Published on March 15th, 2018 | by Sean Warhurst
Frantics PS4 Review
Summary: Although it’s not exactly the title that’s going to make this whole PlayLink experiment the next big thing, there are enough positive qualities here for me to recommend the game to anyone who is a fan of the genre.
Outfox Your Foes!
Frantics is the latest entry in Sony’s PlayLink series of games, incorporating mobile phones into the gameplay in a manner similar to titles like The Jackbox Party Pack. The games released with PlayLink functionality have been a bit of a mixed bag so far, if we’re being honest, with decent ideas muddied by poor execution or games that offer engaging experiences but have little replayability factor.
Frantics sidesteps some of these issues by letting up to four players actually use their phones as controllers, sliding and using the accelerometer so that your device can control your onscreen avatar with tilt controls, which ensures constant engagement with the title.
As the game is structured pretty much like Mario Party and other similar titles, the variety of fast paced mini-games ostensibly means that each round will have different tasks to tackle and should mitigate the replayability issues found with narrative heavy games such as Hidden Agenda.
Unfortunately Frantics doesn’t quite achieve its goal here, with a relatively slim selection of fast paced challenges meaning that you’ll inevitably just be playing through the same fourteen or so mini-games every few sessions, with repeat challenges cropping up by my third playthrough.
This wouldn’t be as much of an issue if the quality of the games made up for the limited content on offer here but most of them are fairly simplistic and don’t offer much incentive to replay them. I must admit that The Fox, the bombastic host of the game, does change things up a tad by secretly calling players and giving them clandestine tasks to complete while everyone else is competing normally, but this happened far too infrequently for my taste.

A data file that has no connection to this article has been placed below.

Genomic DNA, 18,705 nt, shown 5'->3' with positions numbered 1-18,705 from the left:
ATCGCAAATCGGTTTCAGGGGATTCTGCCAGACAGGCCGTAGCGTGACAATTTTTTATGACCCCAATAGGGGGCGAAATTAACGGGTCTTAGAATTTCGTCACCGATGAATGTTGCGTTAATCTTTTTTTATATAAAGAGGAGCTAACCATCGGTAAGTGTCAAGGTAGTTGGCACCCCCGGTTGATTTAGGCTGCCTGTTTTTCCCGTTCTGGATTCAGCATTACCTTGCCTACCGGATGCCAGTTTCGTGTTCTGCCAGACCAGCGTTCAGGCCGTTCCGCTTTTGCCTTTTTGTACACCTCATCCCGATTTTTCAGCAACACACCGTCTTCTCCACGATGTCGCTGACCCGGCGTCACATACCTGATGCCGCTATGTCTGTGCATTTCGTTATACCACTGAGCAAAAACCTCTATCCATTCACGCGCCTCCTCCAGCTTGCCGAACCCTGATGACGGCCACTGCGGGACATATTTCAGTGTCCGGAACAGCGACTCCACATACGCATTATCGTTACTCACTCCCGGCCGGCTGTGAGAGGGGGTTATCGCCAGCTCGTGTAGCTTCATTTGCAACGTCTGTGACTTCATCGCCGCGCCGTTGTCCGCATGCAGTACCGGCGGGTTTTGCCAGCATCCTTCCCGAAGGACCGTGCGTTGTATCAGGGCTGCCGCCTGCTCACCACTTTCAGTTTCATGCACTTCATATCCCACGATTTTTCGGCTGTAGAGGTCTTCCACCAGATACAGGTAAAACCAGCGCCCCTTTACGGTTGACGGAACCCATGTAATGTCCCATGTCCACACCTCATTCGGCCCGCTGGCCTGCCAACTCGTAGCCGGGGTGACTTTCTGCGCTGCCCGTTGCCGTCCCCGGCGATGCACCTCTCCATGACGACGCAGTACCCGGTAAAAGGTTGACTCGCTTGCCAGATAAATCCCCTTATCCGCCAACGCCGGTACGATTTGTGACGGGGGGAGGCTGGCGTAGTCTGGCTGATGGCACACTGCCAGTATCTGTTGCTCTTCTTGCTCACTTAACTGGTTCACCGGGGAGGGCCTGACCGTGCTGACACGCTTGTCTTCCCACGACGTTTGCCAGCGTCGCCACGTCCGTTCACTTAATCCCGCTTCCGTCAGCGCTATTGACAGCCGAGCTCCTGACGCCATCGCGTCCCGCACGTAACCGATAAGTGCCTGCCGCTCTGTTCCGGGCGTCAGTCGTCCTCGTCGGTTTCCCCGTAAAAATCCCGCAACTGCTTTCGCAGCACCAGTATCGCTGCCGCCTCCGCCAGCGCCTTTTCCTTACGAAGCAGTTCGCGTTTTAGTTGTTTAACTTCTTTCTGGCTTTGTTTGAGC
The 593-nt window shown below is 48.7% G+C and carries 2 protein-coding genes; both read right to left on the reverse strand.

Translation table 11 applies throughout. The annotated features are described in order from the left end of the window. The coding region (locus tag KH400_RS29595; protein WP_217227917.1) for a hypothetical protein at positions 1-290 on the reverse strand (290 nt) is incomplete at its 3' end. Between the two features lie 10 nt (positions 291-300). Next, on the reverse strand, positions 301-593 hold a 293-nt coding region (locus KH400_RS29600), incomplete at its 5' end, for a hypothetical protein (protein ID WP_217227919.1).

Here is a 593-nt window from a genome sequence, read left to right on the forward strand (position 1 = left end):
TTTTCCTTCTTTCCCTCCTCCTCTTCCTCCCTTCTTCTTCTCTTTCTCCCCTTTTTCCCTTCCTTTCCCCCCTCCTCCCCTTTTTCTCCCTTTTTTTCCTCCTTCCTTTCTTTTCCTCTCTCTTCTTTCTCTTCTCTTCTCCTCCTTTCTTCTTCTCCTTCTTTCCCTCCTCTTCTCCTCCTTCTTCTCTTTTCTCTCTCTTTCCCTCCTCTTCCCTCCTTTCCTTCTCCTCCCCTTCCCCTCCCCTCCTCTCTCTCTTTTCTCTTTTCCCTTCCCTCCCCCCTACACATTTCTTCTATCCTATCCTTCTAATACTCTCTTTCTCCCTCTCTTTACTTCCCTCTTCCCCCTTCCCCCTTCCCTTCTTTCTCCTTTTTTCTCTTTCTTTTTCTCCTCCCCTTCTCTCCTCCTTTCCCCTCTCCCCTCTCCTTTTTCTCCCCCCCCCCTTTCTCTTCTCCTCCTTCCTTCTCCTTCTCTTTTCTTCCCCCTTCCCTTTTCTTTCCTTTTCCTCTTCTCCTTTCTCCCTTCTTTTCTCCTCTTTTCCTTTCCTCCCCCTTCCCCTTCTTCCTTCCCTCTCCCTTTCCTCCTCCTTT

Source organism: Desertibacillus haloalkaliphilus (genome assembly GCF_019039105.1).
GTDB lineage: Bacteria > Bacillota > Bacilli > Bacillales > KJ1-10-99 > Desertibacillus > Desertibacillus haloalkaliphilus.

Players are given the option to play each mini-game at their own leisure, create a tailored playlist or participate in The Fox’s party mode, which allows for the skulduggery mentioned above and, honestly, seemed to be the “true” way to play the game.
Players can collect coins throughout the games that grant access to power-ups and winning a match awards Crowns, which effectively serve as lives; after the sequence of mini-games have been completed, players will then have to battle in a final King of the Hill match, so collecting as many Crown’s as possible to ensure that you’ll have the best chance to survive the showdown is always first and foremost at the front of your mind.
Another thing that can tip the odds in your favour is assigning parts to your vehicles when doing races, giving yourself an advantage or, conversely, having to contend with someone assigning you a dud; players choose the distribution of these items, meaning that you’ll have to find a nice balance so as not to come off as too aggressive and have your friends form an alliance and take you to the cleaners.